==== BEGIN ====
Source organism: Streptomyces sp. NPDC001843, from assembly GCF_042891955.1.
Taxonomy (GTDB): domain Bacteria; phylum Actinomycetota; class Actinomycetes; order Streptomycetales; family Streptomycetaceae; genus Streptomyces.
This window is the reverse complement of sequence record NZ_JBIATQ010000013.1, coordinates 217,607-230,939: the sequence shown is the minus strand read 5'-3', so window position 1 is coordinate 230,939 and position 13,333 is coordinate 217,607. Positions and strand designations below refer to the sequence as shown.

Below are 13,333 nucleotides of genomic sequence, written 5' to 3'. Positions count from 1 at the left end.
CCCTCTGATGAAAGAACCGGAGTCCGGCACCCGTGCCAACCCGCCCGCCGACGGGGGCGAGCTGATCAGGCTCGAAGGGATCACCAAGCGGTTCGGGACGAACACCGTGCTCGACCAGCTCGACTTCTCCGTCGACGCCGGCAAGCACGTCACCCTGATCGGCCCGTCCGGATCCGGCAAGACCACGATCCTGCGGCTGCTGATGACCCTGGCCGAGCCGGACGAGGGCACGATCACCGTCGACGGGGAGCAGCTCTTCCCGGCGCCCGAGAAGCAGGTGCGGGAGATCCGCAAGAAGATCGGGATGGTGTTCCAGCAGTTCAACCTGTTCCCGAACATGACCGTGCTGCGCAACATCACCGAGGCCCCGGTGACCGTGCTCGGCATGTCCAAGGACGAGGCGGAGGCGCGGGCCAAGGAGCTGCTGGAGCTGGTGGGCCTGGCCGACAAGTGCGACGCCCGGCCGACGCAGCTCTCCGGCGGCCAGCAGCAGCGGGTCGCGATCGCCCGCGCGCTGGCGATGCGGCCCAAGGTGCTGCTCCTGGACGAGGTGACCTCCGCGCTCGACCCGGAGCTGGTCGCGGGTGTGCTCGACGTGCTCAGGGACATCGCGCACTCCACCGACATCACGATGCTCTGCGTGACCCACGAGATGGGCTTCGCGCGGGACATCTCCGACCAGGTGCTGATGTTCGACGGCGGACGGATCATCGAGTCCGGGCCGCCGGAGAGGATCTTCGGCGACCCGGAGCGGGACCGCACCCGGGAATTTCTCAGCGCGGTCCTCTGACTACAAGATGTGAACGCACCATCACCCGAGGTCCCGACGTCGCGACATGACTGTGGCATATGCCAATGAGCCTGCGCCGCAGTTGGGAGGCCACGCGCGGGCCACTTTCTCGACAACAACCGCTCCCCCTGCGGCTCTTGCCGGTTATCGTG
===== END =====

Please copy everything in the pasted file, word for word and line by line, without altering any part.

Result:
Source organism: Streptomyces sp. NPDC001843, from assembly GCF_042891955.1.
Taxonomy (GTDB): domain Bacteria; phylum Actinomycetota; class Actinomycetes; order Streptomycetales; family Streptomycetaceae; genus Streptomyces.
This window is the reverse complement of sequence record NZ_JBIATQ010000013.1, coordinates 217,607-230,939: the sequence shown is the minus strand read 5'-3', so window position 1 is coordinate 230,939 and position 13,333 is coordinate 217,607. Positions and strand designations below refer to the sequence as shown.

Below are 13,333 nucleotides of genomic sequence, written 5' to 3'. Positions count from 1 at the left end.
CCCTCTGATGAAAGAACCGGAGTCCGGCACCCGTGCCAACCCGCCCGCCGACGGGGGCGAGCTGATCAGGCTCGAAGGGATCACCAAGCGGTTCGGGACGAACACCGTGCTCGACCAGCTCGACTTCTCCGTCGACGCCGGCAAGCACGTCACCCTGATCGGCCCGTCCGGATCCGGCAAGACCACGATCCTGCGGCTGCTGATGACCCTGGCCGAGCCGGACGAGGGCACGATCACCGTCGACGGGGAGCAGCTCTTCCCGGCGCCCGAGAAGCAGGTGCGGGAGATCCGCAAGAAGATCGGGATGGTGTTCCAGCAGTTCAACCTGTTCCCGAACATGACCGTGCTGCGCAACATCACCGAGGCCCCGGTGACCGTGCTCGGCATGTCCAAGGACGAGGCGGAGGCGCGGGCCAAGGAGCTGCTGGAGCTGGTGGGCCTGGCCGACAAGTGCGACGCCCGGCCGACGCAGCTCTCCGGCGGCCAGCAGCAGCGGGTCGCGATCGCCCGCGCGCTGGCGATGCGGCCCAAGGTGCTGCTCCTGGACGAGGTGACCTCCGCGCTCGACCCGGAGCTGGTCGCGGGTGTGCTCGACGTGCTCAGGGACATCGCGCACTCCACCGACATCACGATGCTCTGCGTGACCCACGAGATGGGCTTCGCGCGGGACATCTCCGACCAGGTGCTGATGTTCGACGGCGGACGGATCATCGAGTCCGGGCCGCCGGAGAGGATCTTCGGCGACCCGGAGCGGGACCGCACCCGGGAATTTCTCAGCGCGGTCCTCTGACTACAAGATGTGAACGCACCATCACCCGAGGTCCCGACGTCGCGACATGACTGTGGCATATGCCAATGAGCCTGCGCCGCAGTTGGGAGGCCACGCGCGGGCCACTTTCTCGACAACAACCGCTCCCCCTGCGGCTCTTGCCGGTTATCGTG